Seeing the world through a theological lens...
Luke 1:32-35 At that very hour some Pharisees came and said to him, “Get away from here, for Herod wants to kill you.” He said to them, “Go and tell that fox for me, ‘Listen, I am casting out demons and performing cures today and tomorrow, and on the third day I finish my work. Yet today, tomorrow, and the next day I must be on my way, because it is impossible for a prophet to be killed outside of Jerusalem.’ Jerusalem, Jerusalem, the city that kills the prophets and stones those who are sent to it! How often have I desired to gather your children together as a hen gathers her brood under her wings, and you were not willing! See, your house is left to you. And I tell you, you will not see me until the time comes when you say, ‘Blessed is the one who comes in the name of the Lord.’”
Have you ever been told you're in danger? It could be that someone was actually trying to kill you as in Jesus's case, or it could have been a number of other threats to your existence. Perhaps you heard you were going to lose your job/income. Maybe you got news that the rent is going up beyond what you can pay. A dire diagnosis, for you or a loved one, news of an accident, impending national disaster, or even a pandemic... there are a myriad of things that upon hearing about them, rattles your world.
How we respond to that news is dependent on three things; our personality, our life experience, and our faith/belief system. Jesus hears the news that Pilate is out to kill him, and told 'Run, Jesus, Run... ala Forest Gump) and Jesus responds from his personality, which contains sarcasm: Tell that fox for me... Jesus responds from his life experience, which tells him life is short, make the most of every day because we are both fragile and finite: I am casting out demons and performing cures today and tomorrow, and on the third day I finish my work. And Jesus responds from his faith which informs his make the most of every day attitude, that God has a plan for his life that no one can stop, and that he will work toward the fulfillment of Gods plan as long as he has breath: today, tomorrow, and the next day I must be on my way, because it is impossible for a prophet to be killed outside of Jerusalem.’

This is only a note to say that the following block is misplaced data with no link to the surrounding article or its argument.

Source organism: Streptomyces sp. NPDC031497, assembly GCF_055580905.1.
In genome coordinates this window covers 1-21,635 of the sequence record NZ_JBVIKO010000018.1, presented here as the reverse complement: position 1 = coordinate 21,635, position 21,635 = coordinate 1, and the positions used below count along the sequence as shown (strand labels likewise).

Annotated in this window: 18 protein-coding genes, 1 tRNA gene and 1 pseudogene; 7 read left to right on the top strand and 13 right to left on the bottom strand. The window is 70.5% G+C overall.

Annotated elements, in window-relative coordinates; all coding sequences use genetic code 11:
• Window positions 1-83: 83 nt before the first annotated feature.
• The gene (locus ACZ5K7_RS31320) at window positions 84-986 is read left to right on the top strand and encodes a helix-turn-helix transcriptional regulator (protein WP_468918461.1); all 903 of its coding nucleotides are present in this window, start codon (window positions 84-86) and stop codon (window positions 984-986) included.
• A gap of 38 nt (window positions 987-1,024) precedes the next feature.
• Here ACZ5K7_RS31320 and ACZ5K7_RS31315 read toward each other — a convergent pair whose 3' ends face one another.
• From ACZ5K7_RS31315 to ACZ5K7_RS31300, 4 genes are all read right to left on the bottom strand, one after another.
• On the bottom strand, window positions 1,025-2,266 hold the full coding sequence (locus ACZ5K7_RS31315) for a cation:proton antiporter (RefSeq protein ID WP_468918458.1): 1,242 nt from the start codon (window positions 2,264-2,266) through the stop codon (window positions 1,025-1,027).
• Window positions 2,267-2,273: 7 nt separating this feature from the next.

Jesus responds as if Pilate is a bully on the playground (I don't sweat you...) but those of us who have felt the sting of those kind of threats wonder if, on the inside, Jesus felt fear like the rest of us. We wonder if a wave of 'what ifs' washed over him as he contemplated the tenuous divide between life and death. Perhaps he was 'rattled' as human beings tend to be when faced with our own mortality.
But his insouciant response was not at all reflective of his call to save. The very next thing Jesus does is lament... mourn... grieve, over Jerusalem. He weeps like a parent for a wayward child. You know that feeling, don't you? When your child, or anyone who means the world to you continually makes choices that take them down the wrong path? And no matter how hard you try to redirect, turn, and teach, your voice falls on deaf ears. You realize deep in the pit of your stomach where the pain resides, that if they don't change course, they are going to self destruct. Your wish is that you could go and scoop them up, coop them up, keep them safe, warm, filled, happy...
Jesus leaves them to their own "house." But he does not leave them orphaned. He does not leave them with disgust, or even with condemnation. Jesus instead, leaves them with hope. Note: Jesus never leaves us without hope.
His limited time on earth will not be long enough to see Jerusalem repent, turn, see things differently. But he has left them the plan. He has given them the blueprints for a new structure, a design for a more peaceful, loving house, and has set workers in motion to begin building, even now.
Hope... That Jerusalem will embrace love. That we will be healed. That the child will come home.
Blessed Is the one who comes In the name of the Lord.